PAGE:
Russia’s recent military operations against Ukraine have expanded its control over critical Sea Lanes of Communication (SLOC) in the Black Sea. SLOC give the region international economic importance by forming a conduit for trade between Europe, the Greater Middle East, and the Russian Federation.
In addition to facilitating transshipments, Black Sea littoral countries are major contributors to the global supply chains of several important commodities, including metals, hydrocarbons, and food. While the long-term status of territories and assets seized by Russia following its invasion on February 24th remains ambiguous, if left under Russian control they could considerably bolster Russia’s geopolitical position.
Russia’s Economic Interest in the Black Sea
The Black Sea already has significant economic importance for Russia, especially in regards to grain and hydrocarbon exports. Russia relies heavily on its Black Sea deep water ports to transport grain, 90 percent of which it exports through the maritime domain. Major Black Sea terminals in Novorossiysk, Tuapse, and Taman allow Russia to retain its position as one of the world’s leading grain exporters. Russia has continued to invest in Black Sea export capacity over recent years. The inauguration of a new deep-water berth at Novorossiysk in July 2021 has upgraded the grain terminal carrying capacity from 50,000 tons to 7 million tons per year, the second largest transhipment volume in Russia.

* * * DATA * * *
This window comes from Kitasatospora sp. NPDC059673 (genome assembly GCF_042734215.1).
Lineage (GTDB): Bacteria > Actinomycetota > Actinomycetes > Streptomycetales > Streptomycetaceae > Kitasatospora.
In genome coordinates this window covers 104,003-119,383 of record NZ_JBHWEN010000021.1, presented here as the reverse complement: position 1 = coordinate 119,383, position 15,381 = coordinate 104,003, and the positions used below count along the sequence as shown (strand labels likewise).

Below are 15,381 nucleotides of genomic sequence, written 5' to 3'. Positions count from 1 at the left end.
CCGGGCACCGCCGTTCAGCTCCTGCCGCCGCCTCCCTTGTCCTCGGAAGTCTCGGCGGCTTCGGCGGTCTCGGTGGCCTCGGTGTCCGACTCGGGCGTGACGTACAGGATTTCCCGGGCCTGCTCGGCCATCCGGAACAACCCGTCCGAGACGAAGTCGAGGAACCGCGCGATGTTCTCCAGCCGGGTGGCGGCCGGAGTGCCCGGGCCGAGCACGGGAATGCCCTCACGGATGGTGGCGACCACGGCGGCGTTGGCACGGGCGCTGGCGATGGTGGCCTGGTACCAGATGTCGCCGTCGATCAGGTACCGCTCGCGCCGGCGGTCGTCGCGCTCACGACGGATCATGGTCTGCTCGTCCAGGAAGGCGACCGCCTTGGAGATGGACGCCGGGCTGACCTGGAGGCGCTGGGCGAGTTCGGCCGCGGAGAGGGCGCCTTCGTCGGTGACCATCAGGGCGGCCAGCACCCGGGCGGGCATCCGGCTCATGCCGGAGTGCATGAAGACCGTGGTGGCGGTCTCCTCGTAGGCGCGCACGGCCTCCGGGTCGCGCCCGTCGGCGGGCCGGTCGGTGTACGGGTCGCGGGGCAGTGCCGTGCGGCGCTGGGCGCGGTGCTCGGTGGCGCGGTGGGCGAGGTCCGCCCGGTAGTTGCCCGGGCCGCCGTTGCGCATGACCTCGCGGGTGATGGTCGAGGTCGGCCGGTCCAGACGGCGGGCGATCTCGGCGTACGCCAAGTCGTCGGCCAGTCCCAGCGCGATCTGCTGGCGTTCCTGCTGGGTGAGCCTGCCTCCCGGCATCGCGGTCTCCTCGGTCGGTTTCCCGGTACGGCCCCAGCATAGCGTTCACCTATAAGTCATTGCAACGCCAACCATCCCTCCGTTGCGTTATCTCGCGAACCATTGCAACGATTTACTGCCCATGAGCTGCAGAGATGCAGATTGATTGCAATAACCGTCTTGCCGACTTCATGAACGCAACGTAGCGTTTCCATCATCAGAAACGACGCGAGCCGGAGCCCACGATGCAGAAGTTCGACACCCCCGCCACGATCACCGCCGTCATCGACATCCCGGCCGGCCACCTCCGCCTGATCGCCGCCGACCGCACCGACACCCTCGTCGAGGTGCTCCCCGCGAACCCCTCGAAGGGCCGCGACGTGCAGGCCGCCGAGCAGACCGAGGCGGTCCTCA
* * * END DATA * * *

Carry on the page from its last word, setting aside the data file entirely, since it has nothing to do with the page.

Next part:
The Black Sea also plays a major role in the exportation of Russian hydrocarbons to markets in Europe. The majority of hydrocarbons transit the Black sea as gas through two underwater pipelines, BlueStream and TurkStream, which are responsible for a combined 30 billion cubic meters of gas annually. Hydrocarbons are also transported by tankers across the sea as refined and crude petroleum. The CPC terminal near Novorossiysk shipped roughly 60.7 million tons of oil across the Black Sea in 2021. Direct control over the SLOC in the Black Sea allows Russia to protect and expand on its economic interests.
Russian Black Sea Operations
By seizing Ukrainian ports along the coastline and controlling access to shipping lanes, Russia stands to make tangible gains from its invasion of Ukraine. Russia has already occupied several important Ukrainian ports along the Black Sea and Sea of Azov and continues to advance down the Ukrainian coastline. According to statements made by Russia’s high command, the occupation of the entire Ukrainian coastline remains a strategic objective. Combined, the cargo capacity of Ukraine’s 13 ports hovers around 230 million tons per year. Ukraine’s reliance on these ports has grown exponentially over recent decades. From 2013 to 2019, the amount of commodities exported through seaports increased by 85 percent. By controlling Ukraine’s access to the sea, Russia is greatly enhancing its own export capacity while delivering a crippling blow to Ukraine’s economy.